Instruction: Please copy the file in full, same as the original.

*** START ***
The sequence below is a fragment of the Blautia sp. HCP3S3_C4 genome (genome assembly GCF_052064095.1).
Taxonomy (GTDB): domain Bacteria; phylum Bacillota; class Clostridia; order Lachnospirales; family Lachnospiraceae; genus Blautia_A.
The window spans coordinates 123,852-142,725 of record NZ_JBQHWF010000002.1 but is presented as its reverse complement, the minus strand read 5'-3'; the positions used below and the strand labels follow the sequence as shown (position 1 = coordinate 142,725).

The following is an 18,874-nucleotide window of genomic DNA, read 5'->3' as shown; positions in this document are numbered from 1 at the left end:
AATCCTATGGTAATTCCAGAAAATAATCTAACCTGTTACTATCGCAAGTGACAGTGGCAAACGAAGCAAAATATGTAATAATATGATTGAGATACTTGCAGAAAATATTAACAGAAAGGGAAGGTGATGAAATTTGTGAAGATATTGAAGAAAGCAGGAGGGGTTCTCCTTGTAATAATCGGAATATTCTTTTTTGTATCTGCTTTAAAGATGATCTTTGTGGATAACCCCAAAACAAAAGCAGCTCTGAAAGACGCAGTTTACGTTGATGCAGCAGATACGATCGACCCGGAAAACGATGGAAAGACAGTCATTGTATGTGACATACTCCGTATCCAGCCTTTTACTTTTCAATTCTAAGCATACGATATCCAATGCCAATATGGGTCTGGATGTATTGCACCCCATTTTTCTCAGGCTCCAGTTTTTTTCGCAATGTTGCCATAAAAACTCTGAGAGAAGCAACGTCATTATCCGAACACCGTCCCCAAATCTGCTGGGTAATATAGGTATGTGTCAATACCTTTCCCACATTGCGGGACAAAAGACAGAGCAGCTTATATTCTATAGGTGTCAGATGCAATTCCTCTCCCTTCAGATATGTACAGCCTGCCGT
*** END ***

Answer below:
The sequence below is a fragment of the Blautia sp. HCP3S3_C4 genome (genome assembly GCF_052064095.1).
Taxonomy (GTDB): domain Bacteria; phylum Bacillota; class Clostridia; order Lachnospirales; family Lachnospiraceae; genus Blautia_A.
The window spans coordinates 123,852-142,725 of record NZ_JBQHWF010000002.1 but is presented as its reverse complement, the minus strand read 5'-3'; the positions used below and the strand labels follow the sequence as shown (position 1 = coordinate 142,725).

The following is an 18,874-nucleotide window of genomic DNA, read 5'->3' as shown; positions in this document are numbered from 1 at the left end:
AATCCTATGGTAATTCCAGAAAATAATCTAACCTGTTACTATCGCAAGTGACAGTGGCAAACGAAGCAAAATATGTAATAATATGATTGAGATACTTGCAGAAAATATTAACAGAAAGGGAAGGTGATGAAATTTGTGAAGATATTGAAGAAAGCAGGAGGGGTTCTCCTTGTAATAATCGGAATATTCTTTTTTGTATCTGCTTTAAAGATGATCTTTGTGGATAACCCCAAAACAAAAGCAGCTCTGAAAGACGCAGTTTACGTTGATGCAGCAGATACGATCGACCCGGAAAACGATGGAAAGACAGTCATTGTATGTGACATACTCCGTATCCAGCCTTTTACTTTTCAATTCTAAGCATACGATATCCAATGCCAATATGGGTCTGGATGTATTGCACCCCATTTTTCTCAGGCTCCAGTTTTTTTCGCAATGTTGCCATAAAAACTCTGAGAGAAGCAACGTCATTATCCGAACACCGTCCCCAAATCTGCTGGGTAATATAGGTATGTGTCAATACCTTTCCCACATTGCGGGACAAAAGACAGAGCAGCTTATATTCTATAGGTGTCAGATGCAATTCCTCTCCCTTCAGATATGTACAGCCTGCCGT